Automotive technology company, Continental, has developed a new generation of its compact two-channel ABS for motorcycles. The system (MK 100 MAB PYA) features a new type of sensor that can be integrated directly onto the circuit board of the ABS, meaning that a separate motorcycle inertial measurement unit would no longer be required. The PYA refers to Pressure, Yaw and Acceleration, which means that the sensor technology measures all three rotation rates and all three accelerations in space.
The need for a mechanical holder for the sensor on the motorcycle is also eliminated, meaning no wiring harness is required, and production becomes easier for the motorcycle manufacturer. In addition, integrating the sensor on the circuit board is more cost-effective than having it in a separate box, which is a benefit for volume models.
ABS ensures the shortest possible braking distance during emergency braking, allowing the driver to maintain control in extreme situations. With the additional function of optimised curve braking (oCB), focused emergency braking can be applied while the motorcycle is leaned into a turn: from a certain angle of inclination, ABS with oCB controls the brakes more sensitively to prevent the cycle from pitching up in the curve and thus losing control.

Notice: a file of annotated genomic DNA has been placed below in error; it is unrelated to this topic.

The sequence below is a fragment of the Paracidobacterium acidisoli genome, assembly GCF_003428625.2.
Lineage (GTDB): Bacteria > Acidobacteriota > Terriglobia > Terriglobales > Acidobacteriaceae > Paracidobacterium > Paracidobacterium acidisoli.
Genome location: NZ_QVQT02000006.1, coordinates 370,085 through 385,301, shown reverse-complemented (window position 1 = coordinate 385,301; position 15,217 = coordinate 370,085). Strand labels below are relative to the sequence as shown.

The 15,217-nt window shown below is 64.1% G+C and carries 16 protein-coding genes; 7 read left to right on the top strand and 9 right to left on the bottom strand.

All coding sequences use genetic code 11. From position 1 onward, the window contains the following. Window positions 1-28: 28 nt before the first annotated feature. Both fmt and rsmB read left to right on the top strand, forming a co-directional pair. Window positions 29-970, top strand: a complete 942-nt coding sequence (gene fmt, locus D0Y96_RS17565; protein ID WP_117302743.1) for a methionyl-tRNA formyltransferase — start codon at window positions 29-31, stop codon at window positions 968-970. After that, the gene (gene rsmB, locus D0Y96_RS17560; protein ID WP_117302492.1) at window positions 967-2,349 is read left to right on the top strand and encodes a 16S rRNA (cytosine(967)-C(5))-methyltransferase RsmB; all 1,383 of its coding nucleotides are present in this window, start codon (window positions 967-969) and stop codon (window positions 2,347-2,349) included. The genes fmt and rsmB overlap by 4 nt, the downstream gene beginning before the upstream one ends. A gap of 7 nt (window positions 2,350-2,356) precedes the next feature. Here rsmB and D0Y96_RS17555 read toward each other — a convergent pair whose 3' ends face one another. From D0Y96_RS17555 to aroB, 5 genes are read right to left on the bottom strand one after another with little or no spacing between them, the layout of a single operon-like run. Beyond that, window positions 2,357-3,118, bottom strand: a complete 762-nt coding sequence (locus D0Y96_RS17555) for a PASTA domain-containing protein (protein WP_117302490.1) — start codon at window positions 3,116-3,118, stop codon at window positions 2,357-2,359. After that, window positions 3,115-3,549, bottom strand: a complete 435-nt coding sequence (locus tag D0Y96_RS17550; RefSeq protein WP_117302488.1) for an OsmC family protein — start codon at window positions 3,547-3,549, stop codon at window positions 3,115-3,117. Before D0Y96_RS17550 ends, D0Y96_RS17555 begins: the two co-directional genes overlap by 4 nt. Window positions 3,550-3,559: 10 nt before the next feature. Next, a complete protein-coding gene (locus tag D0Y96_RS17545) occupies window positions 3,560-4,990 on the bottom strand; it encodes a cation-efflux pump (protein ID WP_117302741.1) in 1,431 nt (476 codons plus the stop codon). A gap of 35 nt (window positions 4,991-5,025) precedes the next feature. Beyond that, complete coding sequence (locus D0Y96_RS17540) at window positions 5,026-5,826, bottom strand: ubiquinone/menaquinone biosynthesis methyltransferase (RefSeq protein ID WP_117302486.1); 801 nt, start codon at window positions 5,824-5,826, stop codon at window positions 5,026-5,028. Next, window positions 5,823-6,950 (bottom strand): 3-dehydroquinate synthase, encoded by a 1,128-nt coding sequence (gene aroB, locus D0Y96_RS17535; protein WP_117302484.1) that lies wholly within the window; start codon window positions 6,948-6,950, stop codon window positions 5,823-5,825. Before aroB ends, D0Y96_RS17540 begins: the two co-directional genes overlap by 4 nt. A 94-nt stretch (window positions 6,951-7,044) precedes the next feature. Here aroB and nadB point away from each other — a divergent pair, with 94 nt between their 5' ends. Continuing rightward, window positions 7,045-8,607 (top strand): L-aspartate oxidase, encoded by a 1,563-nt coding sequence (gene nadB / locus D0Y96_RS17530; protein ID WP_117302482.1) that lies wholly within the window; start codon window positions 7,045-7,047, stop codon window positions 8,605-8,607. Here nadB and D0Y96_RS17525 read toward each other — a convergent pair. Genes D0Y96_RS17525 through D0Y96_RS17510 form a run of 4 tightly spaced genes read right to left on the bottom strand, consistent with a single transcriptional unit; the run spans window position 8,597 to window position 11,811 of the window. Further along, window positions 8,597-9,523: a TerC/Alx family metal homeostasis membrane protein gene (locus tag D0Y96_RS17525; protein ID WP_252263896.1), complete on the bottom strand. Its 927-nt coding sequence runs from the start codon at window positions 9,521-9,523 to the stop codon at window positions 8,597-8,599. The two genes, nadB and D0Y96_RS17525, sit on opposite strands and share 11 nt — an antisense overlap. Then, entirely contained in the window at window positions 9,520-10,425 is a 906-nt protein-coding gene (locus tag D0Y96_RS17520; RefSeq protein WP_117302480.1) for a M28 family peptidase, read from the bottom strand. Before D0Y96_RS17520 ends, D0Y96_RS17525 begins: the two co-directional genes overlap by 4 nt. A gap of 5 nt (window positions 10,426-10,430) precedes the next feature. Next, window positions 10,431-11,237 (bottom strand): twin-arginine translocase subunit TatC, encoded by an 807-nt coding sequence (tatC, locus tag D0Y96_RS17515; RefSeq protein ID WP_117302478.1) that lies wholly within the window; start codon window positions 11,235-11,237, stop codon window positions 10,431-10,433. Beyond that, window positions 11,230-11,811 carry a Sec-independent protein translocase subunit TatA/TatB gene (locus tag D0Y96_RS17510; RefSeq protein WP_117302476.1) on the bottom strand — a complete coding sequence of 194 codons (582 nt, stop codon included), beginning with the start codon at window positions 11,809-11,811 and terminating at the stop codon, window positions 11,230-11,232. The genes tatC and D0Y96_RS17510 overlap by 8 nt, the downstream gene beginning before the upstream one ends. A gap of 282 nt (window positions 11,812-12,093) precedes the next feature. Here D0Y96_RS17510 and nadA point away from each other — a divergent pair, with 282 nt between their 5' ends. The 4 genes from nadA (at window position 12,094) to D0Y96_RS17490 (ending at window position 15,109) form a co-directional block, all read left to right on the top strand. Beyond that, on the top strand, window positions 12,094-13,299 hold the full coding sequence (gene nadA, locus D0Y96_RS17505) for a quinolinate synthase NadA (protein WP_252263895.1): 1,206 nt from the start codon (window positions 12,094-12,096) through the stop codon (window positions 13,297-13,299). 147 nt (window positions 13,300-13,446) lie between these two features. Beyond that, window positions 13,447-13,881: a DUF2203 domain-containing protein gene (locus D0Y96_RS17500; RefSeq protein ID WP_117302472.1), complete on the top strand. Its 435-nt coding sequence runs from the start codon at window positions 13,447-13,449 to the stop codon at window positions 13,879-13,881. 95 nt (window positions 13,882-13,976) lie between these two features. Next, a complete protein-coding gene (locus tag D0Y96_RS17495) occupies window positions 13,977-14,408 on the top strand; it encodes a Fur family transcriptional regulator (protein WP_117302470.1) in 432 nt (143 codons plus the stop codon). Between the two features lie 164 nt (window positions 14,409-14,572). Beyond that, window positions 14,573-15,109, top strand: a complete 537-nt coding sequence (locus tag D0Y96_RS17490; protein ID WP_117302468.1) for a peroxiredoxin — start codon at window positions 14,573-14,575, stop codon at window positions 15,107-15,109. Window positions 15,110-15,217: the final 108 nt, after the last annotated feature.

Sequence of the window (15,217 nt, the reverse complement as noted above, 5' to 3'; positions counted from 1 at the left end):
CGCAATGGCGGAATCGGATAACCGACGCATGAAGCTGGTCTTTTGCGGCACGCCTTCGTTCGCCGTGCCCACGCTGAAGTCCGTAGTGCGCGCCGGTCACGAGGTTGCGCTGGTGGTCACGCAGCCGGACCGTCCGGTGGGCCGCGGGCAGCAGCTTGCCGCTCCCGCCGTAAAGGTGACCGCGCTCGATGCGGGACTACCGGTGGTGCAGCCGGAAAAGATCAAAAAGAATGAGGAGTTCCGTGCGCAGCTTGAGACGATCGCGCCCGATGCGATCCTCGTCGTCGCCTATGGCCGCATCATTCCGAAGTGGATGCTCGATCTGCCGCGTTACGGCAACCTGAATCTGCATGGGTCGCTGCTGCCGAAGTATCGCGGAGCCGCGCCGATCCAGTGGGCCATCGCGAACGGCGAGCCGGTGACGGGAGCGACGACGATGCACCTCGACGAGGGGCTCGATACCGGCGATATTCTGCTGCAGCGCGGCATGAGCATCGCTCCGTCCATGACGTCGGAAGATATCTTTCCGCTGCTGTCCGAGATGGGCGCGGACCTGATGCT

If a motorcycle manufacturer chooses the option with integrated sensor unit, a sensor element inside the ABS on the MK 100 MAB PYA detects lateral acceleration and rotation rates on all spatial axes, thus providing the data basis for advanced protective functions such as optimised curve braking and lift-off detection of the rear wheel. Despite this higher degree of integration in the ABS, Continental’s developers managed to retain the compact dimensions of the previous-generation two-channel ABS.
“The interest in our new two-channel ABS is enormous,” stated Lothar Kienle, head of motorcycle development in Continental’s Safety and Motion business unit. “And this is by no means only true for the European market, but also for large Asian volume manufacturers, who are now demanding more and more new and improved functions for their small and medium-sized motorcycles.”
Series production of the new system will start for the first major motorcycle manufacturer in early 2024.